The Santa Question

This is a controversial subject, so we’re going to work up to our main point gradually.

The Tooth Fairy

No parent that we’re aware of takes great pains to protect the true identity of the Tooth Fairy. Maybe that’s because by the time a child starts losing teeth – at about 6 – he’s already well aware that there’s no good reason for someone in a tutu with wings and a wand to go flitting from bedroom to bedroom gathering up the baby teeth from the world’s first-graders. What could she possibly do with them all?

Then to confirm his suspicions that some hoax is involved, you wake him up in the middle of the night feeling around under his pillow, or you fall asleep before he does and neglect to switch the lost tooth for a silver dollar until he reminds you. But he doesn’t complain; he’s happy for the extra cash and he enjoys the game.

The Easter Bunny

That a rabbit would hop about carrying a basket, hiding eggs and delivering jelly beans is a story so silly that a very small child could see through it. She loves the fantasy of it, however, as well as all that candy that she’s actually allowed to eat before breakfast on Easter morning.

But it wouldn’t ruin her day at all if she were to catch you hiding the eggs. She understands imaginative play full well and would know right away that you’re just pretending.

Superman and Wonder Woman

Children enjoy pretending they are these all-powerful characters, and we adults can easily understand why they would: Children are small and comparatively weak, while these superheroes are neither.

You let them wear bath towels as capes around their shoulders and fly about the house saving captive dolls and rescuing endangered teddy bears. You only intervene if the furniture seems threatened, or if the children appear to actually believe that they could safely leap out of windows.

But they don’t. They understand it’s all fantasy play and so do you.

Hannukah Charlie

For some reason he never did make it to the big time, maybe because he was just thought up as a Santa Claus substitute. Which brings us to …

Santa Claus

On the one hand there are those who, for religious, moral or psychological reasons, want him done away with:

He represents greed, they say, not the true spirit of Christmas; parents who demonstrate their love by making or buying elaborate gifts for their children should not give that overweight, bearded virtual stranger the credit. Parents should not tell lie after lie to their children about how he gets into their house even though they don’t have a fireplace – or why he appears in every store and on every street corner even though there’s only one of him. Or how he can manage to get to the millions of children in the world in only one night, etc. He doesn’t really exist and we should tell our children, so they say – and the earlier the better.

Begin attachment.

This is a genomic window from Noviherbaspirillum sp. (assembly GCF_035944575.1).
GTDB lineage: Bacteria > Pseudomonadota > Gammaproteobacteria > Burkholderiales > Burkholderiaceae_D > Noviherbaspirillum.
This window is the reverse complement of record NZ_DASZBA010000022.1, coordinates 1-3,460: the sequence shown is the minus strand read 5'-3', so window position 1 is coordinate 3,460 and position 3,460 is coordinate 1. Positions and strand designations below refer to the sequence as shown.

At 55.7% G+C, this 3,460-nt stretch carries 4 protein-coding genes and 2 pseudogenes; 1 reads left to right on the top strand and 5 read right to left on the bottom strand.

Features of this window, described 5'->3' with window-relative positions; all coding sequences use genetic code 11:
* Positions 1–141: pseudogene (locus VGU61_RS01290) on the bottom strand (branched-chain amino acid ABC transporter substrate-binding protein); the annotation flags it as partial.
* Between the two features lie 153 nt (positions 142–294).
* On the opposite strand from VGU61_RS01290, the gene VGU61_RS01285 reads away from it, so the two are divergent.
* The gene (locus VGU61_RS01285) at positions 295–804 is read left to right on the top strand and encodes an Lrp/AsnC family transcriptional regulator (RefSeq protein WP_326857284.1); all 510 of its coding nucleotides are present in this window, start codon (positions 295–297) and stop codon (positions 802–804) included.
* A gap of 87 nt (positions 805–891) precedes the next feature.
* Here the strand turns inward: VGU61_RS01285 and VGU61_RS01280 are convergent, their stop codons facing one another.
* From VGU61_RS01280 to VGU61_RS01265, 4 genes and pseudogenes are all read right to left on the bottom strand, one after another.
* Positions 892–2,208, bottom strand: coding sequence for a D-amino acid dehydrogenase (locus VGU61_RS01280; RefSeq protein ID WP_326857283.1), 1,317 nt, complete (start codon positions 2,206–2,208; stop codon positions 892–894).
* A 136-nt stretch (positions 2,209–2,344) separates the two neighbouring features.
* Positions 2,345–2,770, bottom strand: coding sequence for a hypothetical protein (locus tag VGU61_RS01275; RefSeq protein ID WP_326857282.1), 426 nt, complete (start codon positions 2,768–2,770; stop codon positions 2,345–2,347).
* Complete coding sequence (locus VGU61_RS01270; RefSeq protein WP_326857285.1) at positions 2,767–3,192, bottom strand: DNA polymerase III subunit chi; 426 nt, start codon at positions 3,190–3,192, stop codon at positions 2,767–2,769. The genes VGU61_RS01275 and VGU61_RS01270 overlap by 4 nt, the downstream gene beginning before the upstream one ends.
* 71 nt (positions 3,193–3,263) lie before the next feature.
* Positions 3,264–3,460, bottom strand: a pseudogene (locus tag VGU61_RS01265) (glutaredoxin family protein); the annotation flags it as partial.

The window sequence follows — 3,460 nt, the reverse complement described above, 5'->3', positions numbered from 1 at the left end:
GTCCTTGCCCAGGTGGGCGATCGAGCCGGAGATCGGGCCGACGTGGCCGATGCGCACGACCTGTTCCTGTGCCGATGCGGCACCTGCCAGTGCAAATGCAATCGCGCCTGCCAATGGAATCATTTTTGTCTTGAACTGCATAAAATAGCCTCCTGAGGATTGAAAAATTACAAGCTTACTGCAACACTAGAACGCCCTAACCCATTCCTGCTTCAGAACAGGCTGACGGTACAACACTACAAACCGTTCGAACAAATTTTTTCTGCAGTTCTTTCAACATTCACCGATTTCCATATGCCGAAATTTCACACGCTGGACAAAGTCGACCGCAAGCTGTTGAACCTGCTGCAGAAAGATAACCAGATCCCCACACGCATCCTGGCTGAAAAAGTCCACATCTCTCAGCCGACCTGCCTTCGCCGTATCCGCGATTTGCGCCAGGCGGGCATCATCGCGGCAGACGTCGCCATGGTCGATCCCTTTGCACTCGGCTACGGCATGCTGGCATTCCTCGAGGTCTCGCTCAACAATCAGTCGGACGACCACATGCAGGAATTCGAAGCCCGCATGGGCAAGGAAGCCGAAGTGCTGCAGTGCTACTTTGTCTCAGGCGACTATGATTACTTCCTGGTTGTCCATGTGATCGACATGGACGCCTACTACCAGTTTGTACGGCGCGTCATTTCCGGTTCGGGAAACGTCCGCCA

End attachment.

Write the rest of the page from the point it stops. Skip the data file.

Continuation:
On the other hand are those parents who still half-believe in Santa themselves:

They tell their kids that Santa “sees them when they’re sleeping and knows when they’re awake” so they’d better behave or Santa won’t leave them any presents. They start decorating the house with red-suited icons shortly after Halloween, insist that their kids visit a department store Santa and sit on his lap even if they scream in protest, and maintain the Santa myth until their kids are well into their teens.

Which way to lean on the issue of Santa is up to the individual family, of course. But our recommendation would be for moderation. The fun about believing in Santa is not lost when the pretend aspect of it is acknowledged. It’s probably a good idea not to frighten your children with Santa – either with his all-knowing ability to know if they ate all their peas or fed them to the dog; or with forcing your little one to sit on the lap of someone she never met and doesn’t care to. But go ahead and play the game.

Pretend along with your child that there really is a sleigh pulled with reindeer and a North Pole where elves create shiny toys. But you needn’t lie and connive to perpetuate the myth. Pretend that Santa brings gifts to your house on Christmas Eve, but if you’ve spent many hours building a dollhouse or saved up for months in order to buy that special bicycle, let your child know that those gifts are from you.

Speculate with your children about how Santa manages to do all those miraculous things, but don’t be afraid to explain that it’s all magical make-believe, pretend. Just like the Tooth Fairy, Easter Bunny, Wonder Woman and Superman are pretend. Very real, but still pretend. Who knows better than your child about pretending?

And don’t keep all the fun for yourself. Let him pretend to be Santa too.

Image courtesy of Ron Bird/FreeDigitalPhotos.net

 

Keeping holidays focused on the children

It’s happening again. We’ve all seen it before: A mother rushing along the sidewalk or through the mall, pushing a stroller and holding the hand of a 3-year-old who is pasted along her thigh, half-walking half-trotting in an effort to keep up.

The holidays are coming. The media is ratcheting up the excitement and the stores are inviting us in with glorious decorations, repetitive holiday music and store shelves overburdened with things to buy.

We are beginning to feel a little overwhelmed and as though we couldn’t keep up either. We wonder how the dictionary could ever have defined “holiday” as “That period of time when one does not work and does things for pleasure instead.”

In the rush of it all, what can we do to keep the children – particularly the preschoolers – in mind over the next few weeks?

“Oh for goodness sakes” you might object. “We constantly keep them in mind. We rush about buying them toys so they will have plenty of gifts. We make sure they have special clothes to wear and we hurry to get their pictures taken with Santa. We push our time limits to take them to see the big-headed characters in the downtown shopping center. What more do you want us to do?”